Kwantlen Music Students’ Association (KMSA) Emma Dotto (foreground) said the reaction of of the approximately 80 music students at KPU to the cancellation of new admissions was “shock and anger.” File photo

Kwantlen Music Students’ Association (KMSA) Emma Dotto (foreground) said the reaction of of the approximately 80 music students at KPU to the cancellation of new admissions was “shock and anger.” File photo

Music students to stage protest performances in Langley

Sunday demonstration planned to oppose budget cuts at Kwantlen Polytechynic University

Students at the Kwantlen Polytechnic University school of music in Langley are planning to demonstrate their skills at a Sunday afternoon protest rally against budget-cutting that has seen the university cancel all new admissions to the program.

Held at Douglas Park in Langley City, the Sunday, March 24, event will feature performances of symphony and choral music by students and teachers between 2 and 5 p.m.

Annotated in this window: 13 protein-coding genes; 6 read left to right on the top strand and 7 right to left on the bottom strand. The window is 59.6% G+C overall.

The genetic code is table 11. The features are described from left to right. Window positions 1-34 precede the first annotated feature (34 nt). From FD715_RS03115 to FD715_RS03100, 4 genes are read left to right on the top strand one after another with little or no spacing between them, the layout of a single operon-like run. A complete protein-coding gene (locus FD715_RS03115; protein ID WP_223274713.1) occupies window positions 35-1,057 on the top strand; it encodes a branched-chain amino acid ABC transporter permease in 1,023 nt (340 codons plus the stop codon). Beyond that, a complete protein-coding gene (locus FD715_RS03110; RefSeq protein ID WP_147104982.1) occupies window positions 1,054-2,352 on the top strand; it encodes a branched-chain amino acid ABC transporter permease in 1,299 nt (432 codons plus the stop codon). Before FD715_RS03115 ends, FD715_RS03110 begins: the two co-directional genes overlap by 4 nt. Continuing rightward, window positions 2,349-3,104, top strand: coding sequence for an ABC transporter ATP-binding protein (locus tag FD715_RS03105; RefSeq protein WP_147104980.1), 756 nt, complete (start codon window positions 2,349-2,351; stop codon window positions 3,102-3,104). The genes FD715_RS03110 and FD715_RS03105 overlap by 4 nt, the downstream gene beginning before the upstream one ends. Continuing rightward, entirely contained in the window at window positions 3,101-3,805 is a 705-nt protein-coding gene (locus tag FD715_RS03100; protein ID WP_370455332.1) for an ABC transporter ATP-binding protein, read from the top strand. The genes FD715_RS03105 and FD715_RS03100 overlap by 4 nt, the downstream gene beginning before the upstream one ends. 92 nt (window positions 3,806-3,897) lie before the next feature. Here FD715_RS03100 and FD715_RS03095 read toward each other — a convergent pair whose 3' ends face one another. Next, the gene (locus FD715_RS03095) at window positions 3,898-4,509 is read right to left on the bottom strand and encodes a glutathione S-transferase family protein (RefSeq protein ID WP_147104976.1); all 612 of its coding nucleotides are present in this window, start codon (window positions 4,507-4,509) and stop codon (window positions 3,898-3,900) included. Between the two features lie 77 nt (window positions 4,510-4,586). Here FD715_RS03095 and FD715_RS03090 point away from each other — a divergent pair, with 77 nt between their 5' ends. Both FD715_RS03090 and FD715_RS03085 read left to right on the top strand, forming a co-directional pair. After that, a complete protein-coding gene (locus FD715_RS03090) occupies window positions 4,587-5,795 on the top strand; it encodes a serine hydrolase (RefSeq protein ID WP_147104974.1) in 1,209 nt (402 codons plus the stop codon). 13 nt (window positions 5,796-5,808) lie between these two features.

Third-year music student Emily Hernandez, one of the event organizers, said the goal of the rally is to raise awareness about the “injustice” done to the music program.

“Of all 21 departments in the Faculty of Arts, the music program has been targeted the most, with a 40 per cent program budget cut,” Hernandez said.

“These proposed cuts effectively cripple the program and represent a serious blow to the Fraser Valley’s musical community.”

“We’re hoping to see lots of members of the public,” Hernandez added.

Emmo Dotto, president of the Kwantlen Music Students’ Association (KMSA), said they would to know what to expect next year, when another round of new students would normally be admitted.

“We haven’t really had our questions answered,” Dotto said.

Meanwhile, an online petition at change.org petition “Reconsider Cuts to KPU’s Music Program” petition was nearing the 9,000 mark in signatures as of Wednesday.

READ MORE: Music students at Kwantlen Polytechnic University battle cuts

READ MORE: Budget cuts at Kwantlen Polytechnic will mean larger classes

KPU president and vice-chancellor Alan Davis told the Langley Advance Times the university is looking to find savings by increasing the total average number of students in a class from 22 to 24 over the next five years and trimming class sections.

“The proposed 2019-20 budget includes a 2.2 per cent reduction in the number of class sections offered by KPU across its seven faculties,” Davis said.

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